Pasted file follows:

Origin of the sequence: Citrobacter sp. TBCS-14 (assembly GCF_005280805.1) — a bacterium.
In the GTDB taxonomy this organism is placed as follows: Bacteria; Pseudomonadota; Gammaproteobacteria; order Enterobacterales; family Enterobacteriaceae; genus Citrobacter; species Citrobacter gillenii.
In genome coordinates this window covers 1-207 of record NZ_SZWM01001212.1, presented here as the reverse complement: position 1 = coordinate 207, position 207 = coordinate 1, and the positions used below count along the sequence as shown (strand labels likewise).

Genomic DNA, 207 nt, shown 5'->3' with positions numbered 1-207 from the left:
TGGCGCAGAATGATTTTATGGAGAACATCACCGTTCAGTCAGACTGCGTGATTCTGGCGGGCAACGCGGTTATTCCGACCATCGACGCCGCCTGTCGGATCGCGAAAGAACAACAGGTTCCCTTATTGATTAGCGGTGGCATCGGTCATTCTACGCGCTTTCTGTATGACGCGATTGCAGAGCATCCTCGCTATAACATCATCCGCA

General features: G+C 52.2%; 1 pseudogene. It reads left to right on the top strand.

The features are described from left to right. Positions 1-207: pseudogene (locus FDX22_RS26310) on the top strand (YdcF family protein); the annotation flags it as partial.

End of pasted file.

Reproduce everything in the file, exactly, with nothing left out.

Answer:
Origin of the sequence: Citrobacter sp. TBCS-14 (assembly GCF_005280805.1) — a bacterium.
In the GTDB taxonomy this organism is placed as follows: Bacteria; Pseudomonadota; Gammaproteobacteria; order Enterobacterales; family Enterobacteriaceae; genus Citrobacter; species Citrobacter gillenii.
In genome coordinates this window covers 1-207 of record NZ_SZWM01001212.1, presented here as the reverse complement: position 1 = coordinate 207, position 207 = coordinate 1, and the positions used below count along the sequence as shown (strand labels likewise).

Genomic DNA, 207 nt, shown 5'->3' with positions numbered 1-207 from the left:
TGGCGCAGAATGATTTTATGGAGAACATCACCGTTCAGTCAGACTGCGTGATTCTGGCGGGCAACGCGGTTATTCCGACCATCGACGCCGCCTGTCGGATCGCGAAAGAACAACAGGTTCCCTTATTGATTAGCGGTGGCATCGGTCATTCTACGCGCTTTCTGTATGACGCGATTGCAGAGCATCCTCGCTATAACATCATCCGCA

General features: G+C 52.2%; 1 pseudogene. It reads left to right on the top strand.

The features are described from left to right. Positions 1-207: pseudogene (locus FDX22_RS26310) on the top strand (YdcF family protein); the annotation flags it as partial.